The decisions that boards of directors make have a strong impact on the future and success of an organization. Those decisions are made by a democratic process where votes are determined by majority rule. With so much riding on every board decision, voting procedures need to be sound. It’s critical for board directors to be crystal clear on what they’re voting on. Motions need to be worded in such a way that nothing can be assumed or misconstrued. Security is a major issue in board voting procedures. Boards should devise board meeting voting procedures in such a way that fraud is impossible.
Shareholders and stakeholders deserve assurance that voting processes are accurate and transparent. For the sake of board directors’ time, it’s helpful for voting procedures to be efficient as well.
The Voting Process Is Critical to the Effectiveness of Decisions
For board directors, good decision-making is a by-product of a high-quality voting process. A central component to the voting process is having a skilled board chair who can successfully guide the board to the proper time to make a decision. All board directors should have a chance to provide their perspectives and have time to review any supporting documents before being asked to vote on any issue. A skilled board chair will ensure that all board directors are prepared to cast an informed vote.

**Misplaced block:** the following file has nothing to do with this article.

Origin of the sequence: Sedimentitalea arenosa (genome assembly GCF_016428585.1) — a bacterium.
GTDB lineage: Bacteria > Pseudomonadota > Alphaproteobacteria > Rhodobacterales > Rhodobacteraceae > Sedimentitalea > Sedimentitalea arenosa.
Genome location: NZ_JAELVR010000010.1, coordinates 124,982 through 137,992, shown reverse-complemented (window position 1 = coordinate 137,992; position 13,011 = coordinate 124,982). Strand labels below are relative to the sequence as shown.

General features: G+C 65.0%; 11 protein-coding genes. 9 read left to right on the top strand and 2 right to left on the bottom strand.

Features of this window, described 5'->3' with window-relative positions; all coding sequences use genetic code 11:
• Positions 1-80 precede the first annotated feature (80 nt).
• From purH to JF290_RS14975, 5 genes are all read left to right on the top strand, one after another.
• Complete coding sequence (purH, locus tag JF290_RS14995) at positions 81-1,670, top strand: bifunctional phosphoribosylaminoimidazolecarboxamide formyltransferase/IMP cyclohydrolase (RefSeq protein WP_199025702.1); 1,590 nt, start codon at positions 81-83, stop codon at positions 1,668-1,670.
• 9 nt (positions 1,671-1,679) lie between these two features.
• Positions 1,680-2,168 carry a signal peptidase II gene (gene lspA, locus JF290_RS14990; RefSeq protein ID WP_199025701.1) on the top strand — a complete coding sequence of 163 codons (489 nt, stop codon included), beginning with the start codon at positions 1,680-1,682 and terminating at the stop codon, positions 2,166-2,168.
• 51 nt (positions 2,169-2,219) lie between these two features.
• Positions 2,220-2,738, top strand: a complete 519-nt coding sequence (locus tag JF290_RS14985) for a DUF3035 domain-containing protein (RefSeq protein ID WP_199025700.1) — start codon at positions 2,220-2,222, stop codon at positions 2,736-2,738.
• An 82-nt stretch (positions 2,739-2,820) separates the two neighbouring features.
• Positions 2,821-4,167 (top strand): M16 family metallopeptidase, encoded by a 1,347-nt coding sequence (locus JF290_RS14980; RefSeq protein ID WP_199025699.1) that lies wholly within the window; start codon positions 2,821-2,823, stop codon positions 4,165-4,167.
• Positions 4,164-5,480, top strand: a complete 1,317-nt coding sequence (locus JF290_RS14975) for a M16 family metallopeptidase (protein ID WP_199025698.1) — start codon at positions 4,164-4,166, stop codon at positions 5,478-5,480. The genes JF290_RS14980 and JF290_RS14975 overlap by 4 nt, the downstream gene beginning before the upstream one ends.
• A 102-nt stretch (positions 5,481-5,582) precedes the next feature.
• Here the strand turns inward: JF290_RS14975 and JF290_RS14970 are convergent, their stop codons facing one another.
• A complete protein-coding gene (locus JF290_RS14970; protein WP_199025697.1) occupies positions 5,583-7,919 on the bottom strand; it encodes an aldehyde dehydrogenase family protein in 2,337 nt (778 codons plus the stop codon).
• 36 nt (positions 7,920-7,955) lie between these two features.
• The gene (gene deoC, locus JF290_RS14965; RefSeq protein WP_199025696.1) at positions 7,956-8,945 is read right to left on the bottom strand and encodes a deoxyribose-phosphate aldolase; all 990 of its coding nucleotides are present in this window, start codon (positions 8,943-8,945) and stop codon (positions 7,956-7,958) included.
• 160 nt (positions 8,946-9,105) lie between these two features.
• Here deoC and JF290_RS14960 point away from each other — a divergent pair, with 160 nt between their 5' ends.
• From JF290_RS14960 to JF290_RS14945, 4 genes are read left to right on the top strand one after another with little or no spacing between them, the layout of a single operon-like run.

Parliamentary procedure plays a strong role in voting procedures. It provides a process that’s fair and equal so that the board meeting voting procedures will surely be legal and binding without question. The bylaws for some corporations and organizations specify that boards use the voting rules as outlined in Robert’s Rules of Order.
General Board Meeting Voting Procedures